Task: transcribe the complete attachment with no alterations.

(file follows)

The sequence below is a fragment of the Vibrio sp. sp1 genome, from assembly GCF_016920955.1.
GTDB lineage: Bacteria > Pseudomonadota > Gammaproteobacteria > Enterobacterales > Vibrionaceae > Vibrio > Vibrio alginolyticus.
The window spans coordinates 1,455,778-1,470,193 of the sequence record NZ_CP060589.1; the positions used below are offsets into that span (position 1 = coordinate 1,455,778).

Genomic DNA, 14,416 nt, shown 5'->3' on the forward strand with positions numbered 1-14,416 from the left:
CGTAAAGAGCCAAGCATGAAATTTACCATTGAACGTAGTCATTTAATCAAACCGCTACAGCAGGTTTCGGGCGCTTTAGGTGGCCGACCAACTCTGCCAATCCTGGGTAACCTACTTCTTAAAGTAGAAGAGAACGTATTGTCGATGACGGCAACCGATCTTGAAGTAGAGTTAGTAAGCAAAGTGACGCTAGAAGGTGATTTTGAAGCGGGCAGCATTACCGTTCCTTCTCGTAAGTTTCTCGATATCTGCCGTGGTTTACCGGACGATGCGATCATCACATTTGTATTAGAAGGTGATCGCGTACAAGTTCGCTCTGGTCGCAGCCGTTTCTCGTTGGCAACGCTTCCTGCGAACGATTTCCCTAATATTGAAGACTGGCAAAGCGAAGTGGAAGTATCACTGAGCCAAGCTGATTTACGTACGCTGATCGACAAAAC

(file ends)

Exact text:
The sequence below is a fragment of the Vibrio sp. sp1 genome, from assembly GCF_016920955.1.
GTDB lineage: Bacteria > Pseudomonadota > Gammaproteobacteria > Enterobacterales > Vibrionaceae > Vibrio > Vibrio alginolyticus.
The window spans coordinates 1,455,778-1,470,193 of the sequence record NZ_CP060589.1; the positions used below are offsets into that span (position 1 = coordinate 1,455,778).

Genomic DNA, 14,416 nt, shown 5'->3' on the forward strand with positions numbered 1-14,416 from the left:
CGTAAAGAGCCAAGCATGAAATTTACCATTGAACGTAGTCATTTAATCAAACCGCTACAGCAGGTTTCGGGCGCTTTAGGTGGCCGACCAACTCTGCCAATCCTGGGTAACCTACTTCTTAAAGTAGAAGAGAACGTATTGTCGATGACGGCAACCGATCTTGAAGTAGAGTTAGTAAGCAAAGTGACGCTAGAAGGTGATTTTGAAGCGGGCAGCATTACCGTTCCTTCTCGTAAGTTTCTCGATATCTGCCGTGGTTTACCGGACGATGCGATCATCACATTTGTATTAGAAGGTGATCGCGTACAAGTTCGCTCTGGTCGCAGCCGTTTCTCGTTGGCAACGCTTCCTGCGAACGATTTCCCTAATATTGAAGACTGGCAAAGCGAAGTGGAAGTATCACTGAGCCAAGCTGATTTACGTACGCTGATCGACAAAAC